MEMS Solutions Overview
Micro-electro-mechanical systems (MEMS) are fabricated with techniques similar to integrated circuits (ICs) and therefore leverage existing semiconductor industry infrastructure and economies of scale. These tiny sensors and actuators have enabled new functionality in smart phones, tablets and cars, and are critical to the Internet of Things (IoT). MEMS, however, present specialized engineering challenges, including non-standard fabrication processes, multi-physics interactions, integration with ICs, and custom packaging requirements. Off-the -shelf EDA tools and general purpose mechanical CAD/CAE tools do not adequately address these challenges, so MEMS developers have traditionally relied heavily on the time-consuming and costly build-and-test approach. Without a MEMS-specific design platform, it often takes years to bring a MEMS product to market.
A Unique, Predictive Platform for MEMS Development
Coventor offers a unique and powerful platform for MEMS design, simulation, verification and process modeling. Our platform addresses MEMS-specific engineering challenges such as multi-physics interactions, process variations, MEMS+IC integration, and MEMS+package interaction. Using our platform, engineers are able to model and simulate device behavior and interactions before committing to actual fabrication. In a few hours or days, they can model or simulate effects that would have taken months of building and testing in the fab. Leading MEMS R&D organizations around the world have been experiencing the benefits of our MEMS design and simulation platform for well over a decade. Our tools are used to develop a wide range of MEMS devices, from motion sensors to microphones to optical displays. In addition to the platform itself, our outstanding support organization brings years of expertise in modeling and simulating MEMS to each customer engagement.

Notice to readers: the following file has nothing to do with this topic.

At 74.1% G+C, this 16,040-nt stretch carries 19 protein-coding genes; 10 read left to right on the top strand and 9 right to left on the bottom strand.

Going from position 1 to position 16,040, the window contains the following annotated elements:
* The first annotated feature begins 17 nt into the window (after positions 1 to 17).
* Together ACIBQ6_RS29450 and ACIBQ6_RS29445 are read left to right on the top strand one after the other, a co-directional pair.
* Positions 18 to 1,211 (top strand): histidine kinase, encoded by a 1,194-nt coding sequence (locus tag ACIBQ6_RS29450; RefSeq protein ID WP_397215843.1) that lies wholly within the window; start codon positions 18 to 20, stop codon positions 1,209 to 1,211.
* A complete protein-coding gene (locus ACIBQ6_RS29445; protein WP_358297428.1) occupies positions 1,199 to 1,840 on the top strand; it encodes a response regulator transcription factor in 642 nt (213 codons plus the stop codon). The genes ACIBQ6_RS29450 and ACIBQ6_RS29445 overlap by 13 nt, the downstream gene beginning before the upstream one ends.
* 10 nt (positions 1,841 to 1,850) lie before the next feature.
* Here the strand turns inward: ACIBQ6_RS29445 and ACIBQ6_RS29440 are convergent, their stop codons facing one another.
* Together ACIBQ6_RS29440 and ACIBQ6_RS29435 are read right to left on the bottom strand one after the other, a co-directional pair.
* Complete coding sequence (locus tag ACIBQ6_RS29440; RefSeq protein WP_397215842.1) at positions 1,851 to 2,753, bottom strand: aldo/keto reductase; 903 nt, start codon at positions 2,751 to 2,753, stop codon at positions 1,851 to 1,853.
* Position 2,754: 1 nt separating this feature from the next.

Serving the Fast-Growing MEMS Industry
The uses of micro-electrical mechanical systems (MEMS) span a wide range of applications and markets. Starting from early applications for pressure sensing, commercially successful MEMS now include motion sensors, microphones, digital projection systems, scanning mirrors, quartz-clock replacements, RF components, energy harvesting and many more types of devices. MEMS have become ubiquitous in the consumer electronics, automotive, sports equipment, health care, industrial and aerospace market segments. Whatever the application or market, MEMS are winning because of smaller size, reduced power consumption, higher sensitivity, higher accuracy or lower cost.